CANDIDATES SEE RED OVER RULES
They made the rules but that doesn't
mean they liked them.
``Let's change the rules,''
a smiling Sen. John F. Kerry suggested partway into last night's debate
as President Bush requested more time to answer, adding it would spark
a more freewheeling discussion.
The presidential candidates chafed
under the highly restrictive rules governing the debate, at times seemingly
stretching their answers to fit the time requirements but far more often
asking for extra seconds for rebuttals.
The candidates also could not
directly question each other, but the two attacked each other's policies
and judgment often enough to allow a sense of some back-and-forth or point,
According to rules negotiated
by both campaigns, each candidate had two minutes to answer a question,
followed by a 90-second rebuttal. They could have an extra 30-second response
only if allowed by moderator Jim Lehrer, a request he usually granted.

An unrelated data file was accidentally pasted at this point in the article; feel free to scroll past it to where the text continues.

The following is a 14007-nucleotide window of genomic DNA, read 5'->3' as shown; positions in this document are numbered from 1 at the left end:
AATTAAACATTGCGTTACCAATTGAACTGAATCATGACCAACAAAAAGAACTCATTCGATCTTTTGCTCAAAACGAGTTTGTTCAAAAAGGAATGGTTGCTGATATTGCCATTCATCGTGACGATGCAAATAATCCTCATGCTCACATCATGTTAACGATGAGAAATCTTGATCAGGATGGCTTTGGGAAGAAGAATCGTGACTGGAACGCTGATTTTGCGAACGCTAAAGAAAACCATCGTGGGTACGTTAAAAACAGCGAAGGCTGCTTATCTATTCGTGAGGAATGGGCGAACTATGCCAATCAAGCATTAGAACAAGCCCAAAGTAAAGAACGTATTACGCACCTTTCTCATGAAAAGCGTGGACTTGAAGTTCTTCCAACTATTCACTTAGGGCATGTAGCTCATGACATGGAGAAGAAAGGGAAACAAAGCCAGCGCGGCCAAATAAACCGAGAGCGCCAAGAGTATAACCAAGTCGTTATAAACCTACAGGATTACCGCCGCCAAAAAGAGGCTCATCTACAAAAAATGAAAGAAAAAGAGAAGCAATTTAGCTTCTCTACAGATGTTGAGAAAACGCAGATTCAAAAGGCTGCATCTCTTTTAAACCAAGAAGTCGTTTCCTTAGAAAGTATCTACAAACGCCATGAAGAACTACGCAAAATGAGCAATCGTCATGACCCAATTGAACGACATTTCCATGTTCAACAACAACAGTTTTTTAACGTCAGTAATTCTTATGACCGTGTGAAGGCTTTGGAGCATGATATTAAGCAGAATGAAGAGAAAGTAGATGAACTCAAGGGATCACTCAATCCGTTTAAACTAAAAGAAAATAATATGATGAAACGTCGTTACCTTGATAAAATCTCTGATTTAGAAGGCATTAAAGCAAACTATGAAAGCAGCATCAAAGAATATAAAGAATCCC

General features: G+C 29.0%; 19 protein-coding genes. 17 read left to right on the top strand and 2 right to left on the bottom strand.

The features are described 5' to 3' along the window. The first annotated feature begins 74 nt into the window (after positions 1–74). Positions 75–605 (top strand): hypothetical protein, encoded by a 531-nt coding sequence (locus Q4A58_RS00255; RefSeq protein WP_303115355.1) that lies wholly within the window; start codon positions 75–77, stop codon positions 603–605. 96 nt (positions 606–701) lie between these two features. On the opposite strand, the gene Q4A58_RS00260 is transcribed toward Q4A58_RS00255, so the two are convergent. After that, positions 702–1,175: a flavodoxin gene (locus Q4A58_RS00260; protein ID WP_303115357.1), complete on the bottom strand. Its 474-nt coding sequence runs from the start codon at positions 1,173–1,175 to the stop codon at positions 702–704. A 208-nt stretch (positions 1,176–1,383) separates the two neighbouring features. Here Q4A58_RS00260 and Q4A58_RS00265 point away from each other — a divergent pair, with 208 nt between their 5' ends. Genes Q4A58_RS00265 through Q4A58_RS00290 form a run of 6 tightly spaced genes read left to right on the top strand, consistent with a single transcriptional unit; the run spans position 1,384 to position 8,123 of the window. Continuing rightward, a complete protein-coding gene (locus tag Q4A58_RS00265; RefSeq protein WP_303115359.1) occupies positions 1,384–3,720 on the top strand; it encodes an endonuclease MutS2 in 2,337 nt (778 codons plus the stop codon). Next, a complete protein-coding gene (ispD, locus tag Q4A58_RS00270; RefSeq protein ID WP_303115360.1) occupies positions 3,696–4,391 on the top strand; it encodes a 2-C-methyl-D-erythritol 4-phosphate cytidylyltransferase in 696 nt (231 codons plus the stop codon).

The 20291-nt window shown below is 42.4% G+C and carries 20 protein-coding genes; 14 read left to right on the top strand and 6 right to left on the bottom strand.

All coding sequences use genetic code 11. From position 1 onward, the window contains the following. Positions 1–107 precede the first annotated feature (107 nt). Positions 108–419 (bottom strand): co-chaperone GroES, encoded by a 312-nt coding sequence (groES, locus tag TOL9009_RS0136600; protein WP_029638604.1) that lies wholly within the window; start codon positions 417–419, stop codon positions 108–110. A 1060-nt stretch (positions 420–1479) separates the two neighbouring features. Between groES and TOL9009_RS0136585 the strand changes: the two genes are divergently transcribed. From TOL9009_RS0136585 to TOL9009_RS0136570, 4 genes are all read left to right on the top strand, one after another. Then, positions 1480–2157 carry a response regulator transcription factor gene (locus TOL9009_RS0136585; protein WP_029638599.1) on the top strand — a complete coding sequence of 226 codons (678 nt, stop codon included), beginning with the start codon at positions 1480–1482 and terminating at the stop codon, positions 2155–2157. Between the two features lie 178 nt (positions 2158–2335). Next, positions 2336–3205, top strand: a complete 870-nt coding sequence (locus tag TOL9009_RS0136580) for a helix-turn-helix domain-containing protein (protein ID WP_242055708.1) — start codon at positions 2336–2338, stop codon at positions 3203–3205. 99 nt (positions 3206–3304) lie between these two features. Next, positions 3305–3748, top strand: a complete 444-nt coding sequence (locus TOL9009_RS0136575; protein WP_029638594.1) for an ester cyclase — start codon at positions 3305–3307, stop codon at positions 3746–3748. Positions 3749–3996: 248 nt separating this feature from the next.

Bush signaled several times
to Lehrer that he wanted extra time, an exasperated look on his face as
Kerry wrapped up an answer.
Perhaps trying to fight his
reputation for being long-winded, Kerry tended to stop his answer just
as his time had expired. During one answer, Kerry said, ``I see we have
just a little bit more time,'' before extending his response.
For the first time in a presidential
debate, the candidates had to obey a series of colored lights on their
podium - visible to the TV audience - that showed their time was running
out. With 30 seconds to go in the allotted two minutes, a green light
went on, followed by yellow with 15 seconds, red at five seconds and flashing
red after time ran out.
A backup buzzer system designed
to cut off any further answer was never used.
A dispute arose over the lights
yesterday, when the Kerry campaign said their placement on the podiums
was too distracting and demanded they be removed. But the Commission on
Presidential Debates denied the request.
Bush and Kerry also abided
by a ban on challenging each other to make a pledge of any sort and on
moving from behind their podiums.
In negotiations over the rules,
the Kerry camp's main goal was to secure a third town hall-style debate,
but that meant yielding on some of the debate format, for instance, allowing
follow-ups to be sharply limited.